The National Assessment of Educational Progress on Friday released the result of its first tests given entirely on computer, writing assessments taken by a national sample of eighth-graders and 12th-graders in 2011.

Testing illustrationThe results showed that about 27 percent of students in both grades scored at or above “proficient” and about 80 percent performed at the “basic” level or higher.

The tests, given to 24,600 eighth-graders and 28,900 high school seniors in both public and private schools, scored students as basic, proficient or advanced. The average scale score for both grades was 150 out of 300.

Test results were not broken down by state, so scores for Colorado students were not available.

Because of the new format, the results can’t be compared to previous pen-and-pencil NAEP writing tests.

“Only a quarter of the nation’s students are scoring where we want them to,” said Susan Pimentel, an education consultant who serves on the NAEP board. Although the results can’t be directly compared to past tests, she said, “What is interesting is that the 2011 data show the same patterns (as) paper and pencil tests” in such areas as achievement gaps. “The gender gap – it is stark.”

For instance, test results found the percentage of eighth-grade girls scoring proficient or above was twice the percentage of boys. “Boys are lagging behind girls substantially,” she noted.

During a live webinar, Pimentel and other experts stressed the promise of electronic testing and the importance of what Pimentel called “an historic event.”

Arthur Applebee, an expert in language education from the State University of New York campus in Albany, noted, “The students were clearly ready. … People were worried that students weren’t ready, but those worries were wrong.”

Commenting on whether there is a digital divide between students based on family income, Applebee said, “The short answer seems to be no. … The computer format doesn’t seem to penalize one group or another.” Test results showed the achievement gaps are similar for paper test and computer assessments, he said.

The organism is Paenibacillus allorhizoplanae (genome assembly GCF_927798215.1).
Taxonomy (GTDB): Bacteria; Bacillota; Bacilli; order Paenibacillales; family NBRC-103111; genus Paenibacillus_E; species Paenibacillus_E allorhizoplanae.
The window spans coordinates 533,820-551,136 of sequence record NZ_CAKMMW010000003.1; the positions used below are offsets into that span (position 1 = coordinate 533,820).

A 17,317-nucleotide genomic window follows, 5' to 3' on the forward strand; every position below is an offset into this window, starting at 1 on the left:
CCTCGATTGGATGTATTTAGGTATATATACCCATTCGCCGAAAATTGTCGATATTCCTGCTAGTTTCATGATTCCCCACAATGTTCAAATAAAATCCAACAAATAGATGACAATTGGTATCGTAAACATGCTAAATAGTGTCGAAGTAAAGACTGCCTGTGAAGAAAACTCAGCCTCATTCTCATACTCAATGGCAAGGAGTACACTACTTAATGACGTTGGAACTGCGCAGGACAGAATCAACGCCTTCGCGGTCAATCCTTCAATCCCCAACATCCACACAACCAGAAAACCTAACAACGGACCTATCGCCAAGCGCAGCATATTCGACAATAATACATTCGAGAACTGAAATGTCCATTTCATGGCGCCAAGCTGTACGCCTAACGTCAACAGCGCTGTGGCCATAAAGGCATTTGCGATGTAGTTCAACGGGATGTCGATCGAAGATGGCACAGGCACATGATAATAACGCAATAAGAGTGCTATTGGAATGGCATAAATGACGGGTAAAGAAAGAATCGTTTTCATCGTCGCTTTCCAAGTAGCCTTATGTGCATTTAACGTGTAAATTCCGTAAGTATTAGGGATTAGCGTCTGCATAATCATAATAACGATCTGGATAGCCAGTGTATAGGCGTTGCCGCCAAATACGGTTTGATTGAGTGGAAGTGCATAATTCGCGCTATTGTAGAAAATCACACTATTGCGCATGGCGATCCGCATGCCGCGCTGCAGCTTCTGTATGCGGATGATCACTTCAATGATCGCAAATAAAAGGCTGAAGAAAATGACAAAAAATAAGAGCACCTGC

Beverly Chin, director of the English teaching program at the University of Montana, said the tests “highlight the importance of integrating computers into writing instruction.”

In Colorado

Colorado’s current testing system requires annual separate writing tests in grades three through 10.

TCAP test results for 2012, released last month, showed 54 percent of students are writing at grade level, a marginal decline from 2011.

Results for only Colorado eighth-graders have been broken out on two prior NAEP writing tests, in 1998 and in 2007. The 1998 Colorado students scored as levels about the same as the nation; in 2007, state scores were slightly higher.

NAEP, often called the “nation’s report card,” tests on a variety of subjects at different time intervals. Most tests are given to representative samples of fourth-graders and eighth- graders. State-by-state results are broken out for some tests but not others. Check this NAEP page for state results. Click Colorado on the U.S. map and then scroll down to see results over the years.

Many states don’t test writing separately but rather include it in overall English tests. There have been attempts to eliminate writing tests in Colorado to save money, but those have been rebuffed in the legislature.

The future of separate writing tests is unclear. The TCAP tests are transitional, and for now it appears Colorado will move in two or three years to multistate tests being developed by the Partnership for Assessment of Readiness for College and Careers testing consortium. That group is creating English and math tests based on the Common Core Standards, which Colorado has adopted.

Colorado probably will have to develop its own tests in science, which is currently tested; in social studies, which the State Board of Education wants to add; and possibly in writing.